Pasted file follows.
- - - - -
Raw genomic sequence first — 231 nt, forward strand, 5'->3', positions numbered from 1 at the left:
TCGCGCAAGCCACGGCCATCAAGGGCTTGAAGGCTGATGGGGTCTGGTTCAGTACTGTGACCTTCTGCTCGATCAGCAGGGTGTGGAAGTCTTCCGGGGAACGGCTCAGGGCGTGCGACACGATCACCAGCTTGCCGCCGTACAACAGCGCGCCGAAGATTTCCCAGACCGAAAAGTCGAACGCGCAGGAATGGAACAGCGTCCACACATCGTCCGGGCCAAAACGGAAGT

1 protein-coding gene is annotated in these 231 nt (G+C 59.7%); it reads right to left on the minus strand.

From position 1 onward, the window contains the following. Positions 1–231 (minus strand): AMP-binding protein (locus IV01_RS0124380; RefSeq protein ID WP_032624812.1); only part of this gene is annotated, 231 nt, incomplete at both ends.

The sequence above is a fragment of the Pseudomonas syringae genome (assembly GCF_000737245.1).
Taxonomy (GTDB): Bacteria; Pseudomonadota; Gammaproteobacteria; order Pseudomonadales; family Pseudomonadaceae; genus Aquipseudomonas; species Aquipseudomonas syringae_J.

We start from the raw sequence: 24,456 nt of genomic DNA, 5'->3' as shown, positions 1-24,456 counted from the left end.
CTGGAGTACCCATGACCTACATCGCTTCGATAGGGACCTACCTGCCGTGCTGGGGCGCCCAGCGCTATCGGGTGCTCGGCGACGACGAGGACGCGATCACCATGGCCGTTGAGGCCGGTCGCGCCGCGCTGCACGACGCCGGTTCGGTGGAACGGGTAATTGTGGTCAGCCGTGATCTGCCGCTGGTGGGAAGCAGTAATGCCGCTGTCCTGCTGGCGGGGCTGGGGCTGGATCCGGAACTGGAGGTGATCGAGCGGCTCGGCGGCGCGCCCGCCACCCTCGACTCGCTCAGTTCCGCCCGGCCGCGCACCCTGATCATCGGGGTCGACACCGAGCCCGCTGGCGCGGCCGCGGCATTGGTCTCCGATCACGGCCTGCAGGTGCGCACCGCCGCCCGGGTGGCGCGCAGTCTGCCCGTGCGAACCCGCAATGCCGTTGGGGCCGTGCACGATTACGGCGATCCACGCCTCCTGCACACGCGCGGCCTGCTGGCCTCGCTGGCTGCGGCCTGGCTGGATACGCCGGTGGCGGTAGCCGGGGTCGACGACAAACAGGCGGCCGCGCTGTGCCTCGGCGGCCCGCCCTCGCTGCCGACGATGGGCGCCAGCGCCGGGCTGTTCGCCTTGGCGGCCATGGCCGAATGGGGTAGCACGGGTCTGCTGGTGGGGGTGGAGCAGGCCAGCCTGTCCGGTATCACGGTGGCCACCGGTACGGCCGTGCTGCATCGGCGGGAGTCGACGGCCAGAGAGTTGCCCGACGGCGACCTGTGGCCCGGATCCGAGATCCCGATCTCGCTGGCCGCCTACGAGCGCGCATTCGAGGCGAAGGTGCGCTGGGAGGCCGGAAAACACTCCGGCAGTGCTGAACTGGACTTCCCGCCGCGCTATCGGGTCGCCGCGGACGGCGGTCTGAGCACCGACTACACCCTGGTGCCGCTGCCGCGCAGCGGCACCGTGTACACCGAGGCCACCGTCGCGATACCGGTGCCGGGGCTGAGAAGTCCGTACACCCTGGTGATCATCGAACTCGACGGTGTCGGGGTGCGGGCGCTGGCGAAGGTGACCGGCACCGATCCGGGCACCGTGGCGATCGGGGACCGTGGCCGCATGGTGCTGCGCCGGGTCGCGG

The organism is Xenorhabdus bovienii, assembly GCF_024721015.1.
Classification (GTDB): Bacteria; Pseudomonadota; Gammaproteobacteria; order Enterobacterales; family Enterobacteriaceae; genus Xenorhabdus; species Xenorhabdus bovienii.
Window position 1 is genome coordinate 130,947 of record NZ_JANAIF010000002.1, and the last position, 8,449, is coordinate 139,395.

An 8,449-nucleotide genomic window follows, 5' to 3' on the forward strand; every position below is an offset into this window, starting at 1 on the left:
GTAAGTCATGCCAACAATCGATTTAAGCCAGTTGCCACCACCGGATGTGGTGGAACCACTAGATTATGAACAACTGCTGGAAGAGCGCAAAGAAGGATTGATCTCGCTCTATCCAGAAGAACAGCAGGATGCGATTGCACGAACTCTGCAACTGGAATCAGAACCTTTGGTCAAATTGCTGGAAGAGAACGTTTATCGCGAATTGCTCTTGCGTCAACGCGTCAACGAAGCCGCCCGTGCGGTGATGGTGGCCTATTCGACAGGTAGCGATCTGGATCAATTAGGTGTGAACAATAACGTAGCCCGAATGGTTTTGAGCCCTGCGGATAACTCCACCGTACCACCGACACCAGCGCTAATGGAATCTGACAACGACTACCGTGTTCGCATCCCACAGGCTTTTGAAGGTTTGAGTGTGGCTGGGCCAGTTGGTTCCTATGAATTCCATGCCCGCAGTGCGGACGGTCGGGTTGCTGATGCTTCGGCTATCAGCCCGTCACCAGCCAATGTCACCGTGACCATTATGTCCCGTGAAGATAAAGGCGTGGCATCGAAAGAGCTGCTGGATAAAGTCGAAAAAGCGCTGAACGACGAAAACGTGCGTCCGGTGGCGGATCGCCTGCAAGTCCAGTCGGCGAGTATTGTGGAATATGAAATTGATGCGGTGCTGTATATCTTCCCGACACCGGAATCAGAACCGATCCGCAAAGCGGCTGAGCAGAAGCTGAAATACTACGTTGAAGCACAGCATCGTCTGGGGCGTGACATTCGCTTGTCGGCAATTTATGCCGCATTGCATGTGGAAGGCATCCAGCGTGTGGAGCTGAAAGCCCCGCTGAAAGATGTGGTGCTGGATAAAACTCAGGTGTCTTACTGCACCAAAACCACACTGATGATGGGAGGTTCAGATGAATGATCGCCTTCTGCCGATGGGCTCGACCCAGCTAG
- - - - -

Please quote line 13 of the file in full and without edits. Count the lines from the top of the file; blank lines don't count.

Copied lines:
GTAAGTCATGCCAACAATCGATTTAAGCCAGTTGCCACCACCGGATGTGGTGGAACCACTAGATTATGAACAACTGCTGGAAGAGCGCAAAGAAGGATTGATCTCGCTCTATCCAGAAGAACAGCAGGATGCGATTGCACGAACTCTGCAACTGGAATCAGAACCTTTGGTCAAATTGCTGGAAGAGAACGTTTATCGCGAATTGCTCTTGCGTCAACGCGTCAACGAAGCCGCCCGTGCGGTGATGGTGGCCTATTCGACAGGTAGCGATCTGGATCAATTAGGTGTGAACAATAACGTAGCCCGAATGGTTTTGAGCCCTGCGGATAACTCCACCGTACCACCGACACCAGCGCTAATGGAATCTGACAACGACTACCGTGTTCGCATCCCACAGGCTTTTGAAGGTTTGAGTGTGGCTGGGCCAGTTGGTTCCTATGAATTCCATGCCCGCAGTGCGGACGGTCGGGTTGCTGATGCTTCGGCTATCAGCCCGTCACCAGCCAATGTCACCGTGACCATTATGTCCCGTGAAGATAAAGGCGTGGCATCGAAAGAGCTGCTGGATAAAGTCGAAAAAGCGCTGAACGACGAAAACGTGCGTCCGGTGGCGGATCGCCTGCAAGTCCAGTCGGCGAGTATTGTGGAATATGAAATTGATGCGGTGCTGTATATCTTCCCGACACCGGAATCAGAACCGATCCGCAAAGCGGCTGAGCAGAAGCTGAAATACTACGTTGAAGCACAGCATCGTCTGGGGCGTGACATTCGCTTGTCGGCAATTTATGCCGCATTGCATGTGGAAGGCATCCAGCGTGTGGAGCTGAAAGCCCCGCTGAAAGATGTGGTGCTGGATAAAACTCAGGTGTCTTACTGCACCAAAACCACACTGATGATGGGAGGTTCAGATGAATGATCGCCTTCTGCCGATGGGCTCGACCCAGCTAG